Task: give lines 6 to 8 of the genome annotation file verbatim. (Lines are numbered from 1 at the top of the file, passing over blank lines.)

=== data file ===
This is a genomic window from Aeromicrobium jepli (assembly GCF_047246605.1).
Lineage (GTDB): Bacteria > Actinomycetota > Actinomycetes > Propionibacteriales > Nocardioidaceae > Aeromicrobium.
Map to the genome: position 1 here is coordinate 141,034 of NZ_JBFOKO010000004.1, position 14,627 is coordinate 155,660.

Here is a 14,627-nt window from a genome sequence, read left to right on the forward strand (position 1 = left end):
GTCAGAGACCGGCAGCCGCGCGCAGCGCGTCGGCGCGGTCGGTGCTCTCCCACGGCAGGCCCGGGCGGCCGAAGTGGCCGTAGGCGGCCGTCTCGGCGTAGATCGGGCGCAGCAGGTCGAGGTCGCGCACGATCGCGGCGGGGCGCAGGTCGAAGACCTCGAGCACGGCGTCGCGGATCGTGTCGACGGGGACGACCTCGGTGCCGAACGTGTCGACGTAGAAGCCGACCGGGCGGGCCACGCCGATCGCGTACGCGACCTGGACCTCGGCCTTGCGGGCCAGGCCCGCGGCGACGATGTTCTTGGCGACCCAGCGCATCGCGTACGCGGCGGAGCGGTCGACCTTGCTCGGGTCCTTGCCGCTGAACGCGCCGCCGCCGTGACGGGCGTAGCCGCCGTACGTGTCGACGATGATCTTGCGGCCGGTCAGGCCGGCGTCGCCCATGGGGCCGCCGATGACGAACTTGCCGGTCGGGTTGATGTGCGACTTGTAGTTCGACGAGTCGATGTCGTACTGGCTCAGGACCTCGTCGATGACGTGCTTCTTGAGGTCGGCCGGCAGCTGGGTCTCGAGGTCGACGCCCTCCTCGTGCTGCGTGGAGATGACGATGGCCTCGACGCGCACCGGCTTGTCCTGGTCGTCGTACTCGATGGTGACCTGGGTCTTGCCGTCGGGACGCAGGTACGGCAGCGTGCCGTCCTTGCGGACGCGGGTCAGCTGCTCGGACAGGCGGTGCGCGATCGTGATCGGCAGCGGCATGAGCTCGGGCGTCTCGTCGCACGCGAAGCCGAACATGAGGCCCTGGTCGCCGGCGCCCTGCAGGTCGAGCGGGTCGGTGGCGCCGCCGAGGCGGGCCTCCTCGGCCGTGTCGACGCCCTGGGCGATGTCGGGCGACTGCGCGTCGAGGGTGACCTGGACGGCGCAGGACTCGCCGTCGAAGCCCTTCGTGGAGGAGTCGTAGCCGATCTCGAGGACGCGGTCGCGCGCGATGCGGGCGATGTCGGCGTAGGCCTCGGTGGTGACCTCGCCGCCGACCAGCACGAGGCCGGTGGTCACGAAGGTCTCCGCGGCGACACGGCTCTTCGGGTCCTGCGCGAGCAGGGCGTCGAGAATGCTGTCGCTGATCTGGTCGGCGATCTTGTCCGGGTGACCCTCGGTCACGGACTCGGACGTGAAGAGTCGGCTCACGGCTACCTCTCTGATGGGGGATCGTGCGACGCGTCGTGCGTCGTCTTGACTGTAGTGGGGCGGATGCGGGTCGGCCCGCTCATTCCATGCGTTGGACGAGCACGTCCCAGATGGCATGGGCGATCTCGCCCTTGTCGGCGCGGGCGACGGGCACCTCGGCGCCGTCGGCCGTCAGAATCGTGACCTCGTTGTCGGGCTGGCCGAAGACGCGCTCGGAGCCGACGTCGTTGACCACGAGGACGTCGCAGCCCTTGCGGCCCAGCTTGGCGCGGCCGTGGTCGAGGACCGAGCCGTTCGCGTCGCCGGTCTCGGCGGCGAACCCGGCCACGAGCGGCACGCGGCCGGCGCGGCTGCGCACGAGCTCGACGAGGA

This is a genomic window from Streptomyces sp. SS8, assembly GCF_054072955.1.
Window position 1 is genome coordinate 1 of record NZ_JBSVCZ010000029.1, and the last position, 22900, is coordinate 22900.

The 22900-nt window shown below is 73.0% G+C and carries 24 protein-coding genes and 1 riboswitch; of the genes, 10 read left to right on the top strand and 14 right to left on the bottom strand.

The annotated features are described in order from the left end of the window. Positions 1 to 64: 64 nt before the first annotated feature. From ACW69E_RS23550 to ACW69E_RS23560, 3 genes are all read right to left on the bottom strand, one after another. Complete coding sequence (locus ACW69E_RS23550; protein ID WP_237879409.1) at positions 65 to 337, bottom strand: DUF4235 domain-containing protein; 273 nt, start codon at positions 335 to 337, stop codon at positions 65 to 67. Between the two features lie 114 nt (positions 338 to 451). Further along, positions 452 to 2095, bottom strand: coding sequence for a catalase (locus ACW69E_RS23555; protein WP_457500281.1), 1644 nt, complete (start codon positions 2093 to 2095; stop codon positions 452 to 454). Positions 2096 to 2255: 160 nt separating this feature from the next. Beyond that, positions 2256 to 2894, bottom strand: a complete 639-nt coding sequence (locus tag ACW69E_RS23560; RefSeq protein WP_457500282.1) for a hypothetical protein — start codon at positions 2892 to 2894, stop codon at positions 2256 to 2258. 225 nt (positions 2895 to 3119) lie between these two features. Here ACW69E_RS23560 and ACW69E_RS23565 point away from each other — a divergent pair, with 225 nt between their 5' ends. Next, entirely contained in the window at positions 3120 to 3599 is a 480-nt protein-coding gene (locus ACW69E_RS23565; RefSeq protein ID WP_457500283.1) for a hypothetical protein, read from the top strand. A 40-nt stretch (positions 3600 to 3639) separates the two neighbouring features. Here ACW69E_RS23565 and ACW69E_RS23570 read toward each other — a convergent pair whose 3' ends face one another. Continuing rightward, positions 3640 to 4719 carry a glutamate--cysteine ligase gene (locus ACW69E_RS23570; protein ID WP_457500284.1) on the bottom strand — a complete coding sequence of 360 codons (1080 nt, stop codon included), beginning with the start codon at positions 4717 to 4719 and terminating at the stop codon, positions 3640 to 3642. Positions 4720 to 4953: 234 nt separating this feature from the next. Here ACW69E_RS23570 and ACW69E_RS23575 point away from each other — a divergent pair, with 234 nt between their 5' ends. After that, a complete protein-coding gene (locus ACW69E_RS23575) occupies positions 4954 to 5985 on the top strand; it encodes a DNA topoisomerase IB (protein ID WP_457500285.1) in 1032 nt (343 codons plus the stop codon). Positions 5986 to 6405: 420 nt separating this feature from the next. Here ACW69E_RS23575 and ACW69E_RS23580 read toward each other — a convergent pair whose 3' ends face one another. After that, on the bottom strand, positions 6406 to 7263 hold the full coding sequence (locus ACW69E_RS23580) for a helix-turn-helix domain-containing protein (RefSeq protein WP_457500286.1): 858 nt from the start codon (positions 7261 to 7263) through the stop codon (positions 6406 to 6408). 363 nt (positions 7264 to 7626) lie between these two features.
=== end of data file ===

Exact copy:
This is a genomic window from Streptomyces sp. SS8, assembly GCF_054072955.1.
Window position 1 is genome coordinate 1 of record NZ_JBSVCZ010000029.1, and the last position, 22900, is coordinate 22900.

The 22900-nt window shown below is 73.0% G+C and carries 24 protein-coding genes and 1 riboswitch; of the genes, 10 read left to right on the top strand and 14 right to left on the bottom strand.